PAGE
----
This Rare White Baby Dolphin Was Just Captured at the Cove. Can She Survive?

Nicknamed Angel by activists, the calf was one of 250 bottlenose dolphins forced into the deadly cove over the weekend.

An albino bottlenose dolphin, nicknamed Angel by activists, is seen swimming in a pool at the Taiji Whale Museum on Jan. 18 in Taiji, Japan. (Photo: The Asahi Collection/Getty Images)

Jan 22, 2014· 2 MIN READ
David Kirby has been a professional journalist for 25 years. His third book, Death at Seaworld, was published in 2012.

Rare objects have tremendous monetary and emotional value—and, sadly, this applies to living creatures, including dolphins. Amid the global uproar over the latest round of dolphin killings in Taiji, Japan, one young calf, an extremely rare albino bottlenose dolphin nicknamed Angel by activists, has captured the hearts of people around the world. But with her mother probably now dead, her future is bleak.

The pinkish-white female calf (her exact age is unknown) was one of 250 bottlenose dolphins forced into the deadly cove over the weekend. Fishermen slaughtered 40 of them yesterday, while 52 were selected for sale to aquariums, including Angel. The others were released.

Albino cetaceans are exceedingly unusual. Only two others have reportedly been identified: a female bottlenose dolphin named Carolina Snowball, caught off the coast of South Carolina in 1962, and a killer whale named Handsome, who was photographed off the Alaskan coast in 2010.

It's precisely this rarity that makes Angel so special, not only to anti-captivity activists but also to Taiji fishermen and the aquariums that will likely bid top dollar to put her on display for gawking tourists. “People pay good money to see oddities,” says Ric O'Barry, star of the Oscar-winning documentary feature The Cove, which first put a global spotlight on Taiji’s dolphin slaughter in 2009.

A Taiji-caught dolphin can fetch more than $150,000, but we won't know Angel's actual monetary value until the bidding process begins. She is being held in a small tank at the Taiji Whale Museum, O'Barry says, and it is conceivable the museum could keep her as part of its collection.

Then again, she may not live long enough to bring in crowds.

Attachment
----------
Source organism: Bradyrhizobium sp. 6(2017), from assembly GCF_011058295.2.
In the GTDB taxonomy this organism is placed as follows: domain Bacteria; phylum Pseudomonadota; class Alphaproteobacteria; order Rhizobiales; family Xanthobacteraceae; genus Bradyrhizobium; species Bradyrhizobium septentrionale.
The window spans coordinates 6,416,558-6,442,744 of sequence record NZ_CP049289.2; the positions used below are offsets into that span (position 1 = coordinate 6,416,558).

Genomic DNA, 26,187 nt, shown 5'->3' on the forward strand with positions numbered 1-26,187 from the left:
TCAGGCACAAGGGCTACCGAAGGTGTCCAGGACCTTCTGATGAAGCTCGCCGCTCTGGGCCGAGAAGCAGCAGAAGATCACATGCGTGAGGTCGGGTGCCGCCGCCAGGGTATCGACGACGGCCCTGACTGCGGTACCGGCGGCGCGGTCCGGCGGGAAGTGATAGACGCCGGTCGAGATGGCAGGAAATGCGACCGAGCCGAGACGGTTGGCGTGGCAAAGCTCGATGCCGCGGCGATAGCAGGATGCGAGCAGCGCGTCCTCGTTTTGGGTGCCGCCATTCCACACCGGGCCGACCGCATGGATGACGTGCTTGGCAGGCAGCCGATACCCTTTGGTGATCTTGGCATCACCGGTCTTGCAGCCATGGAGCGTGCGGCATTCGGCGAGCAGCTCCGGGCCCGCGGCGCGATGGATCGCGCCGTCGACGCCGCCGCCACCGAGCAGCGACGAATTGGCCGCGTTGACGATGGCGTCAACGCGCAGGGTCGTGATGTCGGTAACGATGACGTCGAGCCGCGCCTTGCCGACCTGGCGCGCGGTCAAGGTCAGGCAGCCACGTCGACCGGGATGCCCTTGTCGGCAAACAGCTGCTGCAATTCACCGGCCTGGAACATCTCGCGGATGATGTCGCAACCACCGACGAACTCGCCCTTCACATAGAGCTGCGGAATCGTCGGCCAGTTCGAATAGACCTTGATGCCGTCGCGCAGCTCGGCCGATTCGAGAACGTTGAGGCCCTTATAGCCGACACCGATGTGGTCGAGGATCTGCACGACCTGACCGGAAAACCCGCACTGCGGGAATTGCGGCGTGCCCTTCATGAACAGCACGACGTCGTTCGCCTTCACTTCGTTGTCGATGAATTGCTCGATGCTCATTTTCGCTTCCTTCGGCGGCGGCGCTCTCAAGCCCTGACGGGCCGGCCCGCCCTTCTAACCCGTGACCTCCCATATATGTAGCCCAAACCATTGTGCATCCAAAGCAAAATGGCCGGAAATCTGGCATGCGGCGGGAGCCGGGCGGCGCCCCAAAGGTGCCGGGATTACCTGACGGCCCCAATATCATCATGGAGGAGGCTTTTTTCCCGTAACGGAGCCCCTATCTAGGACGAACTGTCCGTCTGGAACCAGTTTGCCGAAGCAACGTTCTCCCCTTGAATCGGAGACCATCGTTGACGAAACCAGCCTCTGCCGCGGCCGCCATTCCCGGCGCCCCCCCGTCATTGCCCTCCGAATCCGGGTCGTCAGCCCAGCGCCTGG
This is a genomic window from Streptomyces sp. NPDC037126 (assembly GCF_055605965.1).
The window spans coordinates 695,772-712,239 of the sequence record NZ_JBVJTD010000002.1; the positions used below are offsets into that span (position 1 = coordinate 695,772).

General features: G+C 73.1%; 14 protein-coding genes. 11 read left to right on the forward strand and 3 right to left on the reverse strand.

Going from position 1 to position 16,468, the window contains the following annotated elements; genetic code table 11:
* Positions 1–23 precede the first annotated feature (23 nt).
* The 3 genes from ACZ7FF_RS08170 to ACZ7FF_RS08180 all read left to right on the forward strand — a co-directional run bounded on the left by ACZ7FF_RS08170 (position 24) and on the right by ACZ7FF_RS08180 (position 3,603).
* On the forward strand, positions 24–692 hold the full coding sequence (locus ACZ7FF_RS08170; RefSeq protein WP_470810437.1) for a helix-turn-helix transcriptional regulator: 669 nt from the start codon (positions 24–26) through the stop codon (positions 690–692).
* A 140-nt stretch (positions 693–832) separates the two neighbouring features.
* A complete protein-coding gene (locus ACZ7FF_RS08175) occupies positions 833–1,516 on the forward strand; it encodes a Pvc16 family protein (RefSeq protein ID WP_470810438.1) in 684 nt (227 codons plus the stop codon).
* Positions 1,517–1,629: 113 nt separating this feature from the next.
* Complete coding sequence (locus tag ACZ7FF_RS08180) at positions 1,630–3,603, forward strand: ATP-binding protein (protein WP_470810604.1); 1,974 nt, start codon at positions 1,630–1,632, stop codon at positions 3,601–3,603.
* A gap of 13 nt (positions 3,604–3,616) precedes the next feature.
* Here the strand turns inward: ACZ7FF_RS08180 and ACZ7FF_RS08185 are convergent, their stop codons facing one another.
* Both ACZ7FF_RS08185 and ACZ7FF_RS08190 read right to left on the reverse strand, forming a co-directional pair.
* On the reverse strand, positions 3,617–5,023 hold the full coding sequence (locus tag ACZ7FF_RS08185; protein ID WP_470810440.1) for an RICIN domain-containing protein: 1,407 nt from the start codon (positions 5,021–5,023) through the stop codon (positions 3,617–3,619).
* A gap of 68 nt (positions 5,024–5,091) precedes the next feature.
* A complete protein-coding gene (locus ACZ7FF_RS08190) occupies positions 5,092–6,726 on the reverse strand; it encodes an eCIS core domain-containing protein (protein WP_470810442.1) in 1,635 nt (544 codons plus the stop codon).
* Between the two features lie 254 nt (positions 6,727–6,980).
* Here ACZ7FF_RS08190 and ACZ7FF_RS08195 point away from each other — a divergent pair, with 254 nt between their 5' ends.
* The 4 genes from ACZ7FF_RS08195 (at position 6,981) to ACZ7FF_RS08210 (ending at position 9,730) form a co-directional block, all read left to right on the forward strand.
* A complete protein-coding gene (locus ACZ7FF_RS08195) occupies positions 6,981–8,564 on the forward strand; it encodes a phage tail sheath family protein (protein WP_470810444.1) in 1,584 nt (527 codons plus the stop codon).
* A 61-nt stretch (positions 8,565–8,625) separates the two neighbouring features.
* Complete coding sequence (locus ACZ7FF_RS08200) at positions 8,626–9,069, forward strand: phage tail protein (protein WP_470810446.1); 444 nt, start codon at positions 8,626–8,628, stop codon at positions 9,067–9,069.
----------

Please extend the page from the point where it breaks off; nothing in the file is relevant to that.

“I doubt she will survive very long,” says Courtney Vail of Whale and Dolphin Conservation. “Unfortunately her life may just be a brief punctuation mark in the ongoing conflict in Taiji.” O'Barry agrees. “I'm afraid she will end up as fertilizer or pet food,” he says, referring to a common practice of sending captive dead whales and dolphins to rendering plants. “It's a gut feeling based on 54 years of being around captures and seeing how many do not survive their experience, especially one that young who was taken away from its mother.”

Extreme stress from the drives—both the capture and the witnessing of family members having their spinal cords severed—can have a deadly effect on dolphins. “It's too stressful; their immune system starts going down, and then they stop eating,” O'Barry says.

Then there's the question of how Angel's mother died. Was she killed by Taiji fishermen? Did she die of stress? Or did she kill herself? Like all cetaceans, bottlenoses are voluntary breathers, meaning they are capable of holding their breath until they expire.

“There's no way to prove or disprove it,” says O'Barry, who watched a video shot on Jan. 17 of Angel's mother in the thralls of being “absolutely panic-stricken,” seemingly racked with grief after being separated from her calf. “I've seen dolphins in the cove many times committing suicide, and I think I saw it again with this dolphin's mother,” he says. “I could be wrong; it’s just an educated guess.”

Cetacean scientist Dr. Naomi Rose, of the Animal Welfare Institute, doubts Angel’s mother committed suicide. “She could have surfaced right away, 10 feet from where she’d been, and no one would have been able to tell,” she says. Regardless, she adds, “removing a dependent calf from the mother is wrong on so many levels. It’s unethical, it’s poor biology because the calf’s survival is very much in doubt, and it’s poor conservation.”

O'Barry, who used to capture and train dolphins, including several who interchangeably played Flipper on the 1960s television show of the same name, says Angel reminds him of the only other albino dolphin he's interacted with, Carolina Snowball, whom he helped capture in 1962. She was subsequently shipped to the Miami Seaquarium, where she was renamed Popcorn and died less than three years later. “She was the last dolphin I ever captured,” he adds. “Now with Angel, it's Groundhog Day for me to relive all that in my mind.”

For now, Angel is the poster child for the resurgence of international outrage at the killings at the cove. Whatever becomes of her, she is having an impact.

“It seems like the whole world responded to her sad story with empathy and compassion,” wrote Louie Psihoyos, director of The Cove, in an email. “Unfortunately it took the capture of this Angel to shine a light on the dark side of the captivity trade.”